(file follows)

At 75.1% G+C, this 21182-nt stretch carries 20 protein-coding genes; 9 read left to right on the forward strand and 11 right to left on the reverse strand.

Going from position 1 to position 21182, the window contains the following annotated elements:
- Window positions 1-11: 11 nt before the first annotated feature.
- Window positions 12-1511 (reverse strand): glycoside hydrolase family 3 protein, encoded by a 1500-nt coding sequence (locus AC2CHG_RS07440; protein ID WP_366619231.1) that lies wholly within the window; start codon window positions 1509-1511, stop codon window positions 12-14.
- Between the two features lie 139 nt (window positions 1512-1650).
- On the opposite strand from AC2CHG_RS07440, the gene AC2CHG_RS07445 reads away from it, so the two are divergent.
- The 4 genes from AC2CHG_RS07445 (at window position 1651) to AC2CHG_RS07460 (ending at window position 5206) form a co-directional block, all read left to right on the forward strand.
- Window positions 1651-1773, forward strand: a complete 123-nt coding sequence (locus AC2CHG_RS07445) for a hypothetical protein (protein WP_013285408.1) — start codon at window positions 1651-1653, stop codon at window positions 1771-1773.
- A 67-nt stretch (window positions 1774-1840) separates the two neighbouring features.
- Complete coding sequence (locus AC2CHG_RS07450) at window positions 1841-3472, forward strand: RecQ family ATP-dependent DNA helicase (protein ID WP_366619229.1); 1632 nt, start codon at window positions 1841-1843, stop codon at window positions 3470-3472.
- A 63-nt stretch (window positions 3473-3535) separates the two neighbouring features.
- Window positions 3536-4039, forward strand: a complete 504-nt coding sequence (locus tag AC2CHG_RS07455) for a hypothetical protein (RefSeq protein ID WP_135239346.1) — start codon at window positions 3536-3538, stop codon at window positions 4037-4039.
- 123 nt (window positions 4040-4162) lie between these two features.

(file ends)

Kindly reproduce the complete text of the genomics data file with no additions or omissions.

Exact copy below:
At 75.1% G+C, this 21182-nt stretch carries 20 protein-coding genes; 9 read left to right on the forward strand and 11 right to left on the reverse strand.

Going from position 1 to position 21182, the window contains the following annotated elements:
- Window positions 1-11: 11 nt before the first annotated feature.
- Window positions 12-1511 (reverse strand): glycoside hydrolase family 3 protein, encoded by a 1500-nt coding sequence (locus AC2CHG_RS07440; protein ID WP_366619231.1) that lies wholly within the window; start codon window positions 1509-1511, stop codon window positions 12-14.
- Between the two features lie 139 nt (window positions 1512-1650).
- On the opposite strand from AC2CHG_RS07440, the gene AC2CHG_RS07445 reads away from it, so the two are divergent.
- The 4 genes from AC2CHG_RS07445 (at window position 1651) to AC2CHG_RS07460 (ending at window position 5206) form a co-directional block, all read left to right on the forward strand.
- Window positions 1651-1773, forward strand: a complete 123-nt coding sequence (locus AC2CHG_RS07445) for a hypothetical protein (protein WP_013285408.1) — start codon at window positions 1651-1653, stop codon at window positions 1771-1773.
- A 67-nt stretch (window positions 1774-1840) separates the two neighbouring features.
- Complete coding sequence (locus AC2CHG_RS07450) at window positions 1841-3472, forward strand: RecQ family ATP-dependent DNA helicase (protein ID WP_366619229.1); 1632 nt, start codon at window positions 1841-1843, stop codon at window positions 3470-3472.
- A 63-nt stretch (window positions 3473-3535) separates the two neighbouring features.
- Window positions 3536-4039, forward strand: a complete 504-nt coding sequence (locus tag AC2CHG_RS07455) for a hypothetical protein (RefSeq protein ID WP_135239346.1) — start codon at window positions 3536-3538, stop codon at window positions 4037-4039.
- 123 nt (window positions 4040-4162) lie between these two features.